Study Examines How Biotech Firm Partnerships With Developing Nations Can Help Increase Innovation, Revenue

By forging partnerships with developing countries, biotechnology companies from developed countries may be able to stay afloat during the current economic crisis and bolster innovation, according to a study published Thursday in the journal Nature Biotechnology, reports.

Of the 181 Canadian biotech firms included in the study by the McLaughlin-Rotman Centre for Global Health, researchers found one in four had partnerships in the developing world. The findings also revealed that 47 percent of the firms have “manufacturing collaboration” with China and 43 percent have “contract research activities” in India (Singh, 9/9). Firms also had collaborations in Latin America, sub-Saharan and North Africa, East Asia and the Pacific and the Middle East, according to a McLaughlin-Rotman Centre for Global Health/EurekAlert! release (9/9). The firms with developing country collaborations also pulled in more average revenue than those without partnerships, $16.3 million compared to $4.4 million, reports.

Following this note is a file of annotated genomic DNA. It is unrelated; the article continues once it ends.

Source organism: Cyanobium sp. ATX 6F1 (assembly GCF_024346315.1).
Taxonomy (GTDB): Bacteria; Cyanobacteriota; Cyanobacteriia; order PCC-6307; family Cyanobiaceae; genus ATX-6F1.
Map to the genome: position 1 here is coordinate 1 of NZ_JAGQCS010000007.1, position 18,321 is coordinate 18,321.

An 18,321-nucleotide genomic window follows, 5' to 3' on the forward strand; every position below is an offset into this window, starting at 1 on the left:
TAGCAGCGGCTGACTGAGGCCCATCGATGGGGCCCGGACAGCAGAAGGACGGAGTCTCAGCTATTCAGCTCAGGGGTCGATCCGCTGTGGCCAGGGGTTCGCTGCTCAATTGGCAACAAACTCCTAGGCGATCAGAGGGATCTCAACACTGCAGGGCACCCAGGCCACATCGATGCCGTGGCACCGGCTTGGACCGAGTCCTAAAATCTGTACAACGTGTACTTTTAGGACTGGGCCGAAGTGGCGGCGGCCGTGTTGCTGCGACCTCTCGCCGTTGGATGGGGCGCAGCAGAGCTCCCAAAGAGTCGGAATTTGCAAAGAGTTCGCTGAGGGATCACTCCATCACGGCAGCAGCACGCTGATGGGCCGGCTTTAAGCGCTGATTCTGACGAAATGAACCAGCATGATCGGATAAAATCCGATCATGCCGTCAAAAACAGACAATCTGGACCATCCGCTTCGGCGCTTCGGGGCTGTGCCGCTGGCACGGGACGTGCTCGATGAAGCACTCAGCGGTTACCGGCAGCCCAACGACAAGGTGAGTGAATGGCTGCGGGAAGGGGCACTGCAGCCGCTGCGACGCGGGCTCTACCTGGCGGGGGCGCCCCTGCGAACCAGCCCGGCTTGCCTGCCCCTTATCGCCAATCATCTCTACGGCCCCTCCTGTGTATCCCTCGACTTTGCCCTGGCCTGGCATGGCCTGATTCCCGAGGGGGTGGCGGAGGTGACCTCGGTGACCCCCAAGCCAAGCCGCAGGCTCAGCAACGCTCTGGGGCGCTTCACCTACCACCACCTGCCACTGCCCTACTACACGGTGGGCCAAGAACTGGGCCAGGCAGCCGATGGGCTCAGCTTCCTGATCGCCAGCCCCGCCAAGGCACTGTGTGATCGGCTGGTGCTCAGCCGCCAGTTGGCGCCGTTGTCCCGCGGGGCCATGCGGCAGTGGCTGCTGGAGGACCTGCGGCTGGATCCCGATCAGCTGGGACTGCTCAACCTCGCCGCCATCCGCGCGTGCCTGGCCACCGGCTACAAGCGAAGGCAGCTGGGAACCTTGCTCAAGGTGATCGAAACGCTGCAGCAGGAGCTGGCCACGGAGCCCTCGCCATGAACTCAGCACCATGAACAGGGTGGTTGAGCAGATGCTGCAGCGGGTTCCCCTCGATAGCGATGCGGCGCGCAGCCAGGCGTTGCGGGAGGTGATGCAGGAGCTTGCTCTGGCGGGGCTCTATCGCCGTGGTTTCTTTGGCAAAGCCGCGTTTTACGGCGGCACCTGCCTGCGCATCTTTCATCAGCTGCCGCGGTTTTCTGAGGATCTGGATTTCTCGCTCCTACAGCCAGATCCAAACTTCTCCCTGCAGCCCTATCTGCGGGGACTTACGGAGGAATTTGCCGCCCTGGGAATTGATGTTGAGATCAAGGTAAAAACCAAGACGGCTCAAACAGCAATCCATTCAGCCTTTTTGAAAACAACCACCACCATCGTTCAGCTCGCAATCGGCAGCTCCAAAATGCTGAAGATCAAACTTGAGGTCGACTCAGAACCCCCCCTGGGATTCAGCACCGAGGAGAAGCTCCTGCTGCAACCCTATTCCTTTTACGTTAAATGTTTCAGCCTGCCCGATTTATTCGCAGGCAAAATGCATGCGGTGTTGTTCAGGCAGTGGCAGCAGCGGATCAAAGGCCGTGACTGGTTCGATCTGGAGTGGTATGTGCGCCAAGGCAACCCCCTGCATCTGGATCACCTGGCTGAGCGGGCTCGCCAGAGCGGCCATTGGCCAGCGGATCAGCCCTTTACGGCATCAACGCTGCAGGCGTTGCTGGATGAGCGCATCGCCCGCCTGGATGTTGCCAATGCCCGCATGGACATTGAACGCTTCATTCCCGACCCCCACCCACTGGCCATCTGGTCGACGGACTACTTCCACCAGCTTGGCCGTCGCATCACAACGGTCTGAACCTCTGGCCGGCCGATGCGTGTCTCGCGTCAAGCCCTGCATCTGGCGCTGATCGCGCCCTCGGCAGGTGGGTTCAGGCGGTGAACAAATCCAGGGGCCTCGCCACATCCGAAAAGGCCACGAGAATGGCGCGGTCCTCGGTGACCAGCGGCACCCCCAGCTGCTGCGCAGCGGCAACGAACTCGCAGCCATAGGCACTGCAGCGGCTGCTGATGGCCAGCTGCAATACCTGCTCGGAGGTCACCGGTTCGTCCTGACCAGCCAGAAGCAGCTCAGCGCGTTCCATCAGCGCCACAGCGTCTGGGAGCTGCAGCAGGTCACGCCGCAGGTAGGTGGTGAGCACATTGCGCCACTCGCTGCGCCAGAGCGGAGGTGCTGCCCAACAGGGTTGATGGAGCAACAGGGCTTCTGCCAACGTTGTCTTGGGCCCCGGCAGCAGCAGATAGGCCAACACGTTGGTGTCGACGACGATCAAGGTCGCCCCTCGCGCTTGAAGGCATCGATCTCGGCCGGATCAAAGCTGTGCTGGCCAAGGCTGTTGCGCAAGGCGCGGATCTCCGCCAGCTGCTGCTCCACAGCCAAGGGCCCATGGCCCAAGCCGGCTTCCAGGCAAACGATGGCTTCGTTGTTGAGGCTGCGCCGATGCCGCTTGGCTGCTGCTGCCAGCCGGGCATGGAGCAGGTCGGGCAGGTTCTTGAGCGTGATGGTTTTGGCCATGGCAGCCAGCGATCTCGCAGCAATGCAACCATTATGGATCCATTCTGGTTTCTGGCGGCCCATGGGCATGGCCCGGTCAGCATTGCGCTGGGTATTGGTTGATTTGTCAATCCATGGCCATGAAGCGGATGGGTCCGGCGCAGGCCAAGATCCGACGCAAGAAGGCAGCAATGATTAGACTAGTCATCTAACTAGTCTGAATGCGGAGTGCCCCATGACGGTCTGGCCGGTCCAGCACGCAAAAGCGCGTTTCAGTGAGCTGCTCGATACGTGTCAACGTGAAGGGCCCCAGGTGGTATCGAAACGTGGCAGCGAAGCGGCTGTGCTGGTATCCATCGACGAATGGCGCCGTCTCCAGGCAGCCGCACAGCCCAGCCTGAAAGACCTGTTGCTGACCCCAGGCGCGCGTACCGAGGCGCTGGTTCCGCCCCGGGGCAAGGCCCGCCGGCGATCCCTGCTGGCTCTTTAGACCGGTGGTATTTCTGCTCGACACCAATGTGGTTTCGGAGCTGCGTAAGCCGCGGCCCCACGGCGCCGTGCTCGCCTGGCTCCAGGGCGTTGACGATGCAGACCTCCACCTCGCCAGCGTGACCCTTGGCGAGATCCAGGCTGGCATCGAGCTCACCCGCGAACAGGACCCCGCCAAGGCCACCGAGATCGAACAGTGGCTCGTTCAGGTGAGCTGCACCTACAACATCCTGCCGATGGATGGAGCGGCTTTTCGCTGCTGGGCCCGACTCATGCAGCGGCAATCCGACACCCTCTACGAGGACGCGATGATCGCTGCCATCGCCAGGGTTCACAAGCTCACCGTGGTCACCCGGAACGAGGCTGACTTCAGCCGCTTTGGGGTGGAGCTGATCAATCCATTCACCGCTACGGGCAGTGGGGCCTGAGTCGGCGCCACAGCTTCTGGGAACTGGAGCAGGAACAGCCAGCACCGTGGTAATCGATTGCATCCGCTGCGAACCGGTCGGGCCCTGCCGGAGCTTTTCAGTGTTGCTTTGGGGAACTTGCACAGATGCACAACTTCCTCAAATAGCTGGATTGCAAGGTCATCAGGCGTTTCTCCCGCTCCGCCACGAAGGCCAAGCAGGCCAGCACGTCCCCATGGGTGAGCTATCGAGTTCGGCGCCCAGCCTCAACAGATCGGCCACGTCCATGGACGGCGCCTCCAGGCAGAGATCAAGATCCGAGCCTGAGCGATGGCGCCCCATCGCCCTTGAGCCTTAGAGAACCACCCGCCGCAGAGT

According to the release, study co-author Peter Singer said, “The emerging economies used to be dismissively labelled ‘Rest of World’ in pharmaceutical circles and virtually ignored. But the so-called ‘Rest of the World’ has most of the people, most of the health problems, and most of the economic growth” (9/9).

The article includes information on how collaboration is changing the way biotech companies in developing countries look to “acquire intellectual property in the North” to develop into products locally and the resulting joint products in the pipeline (9/9).

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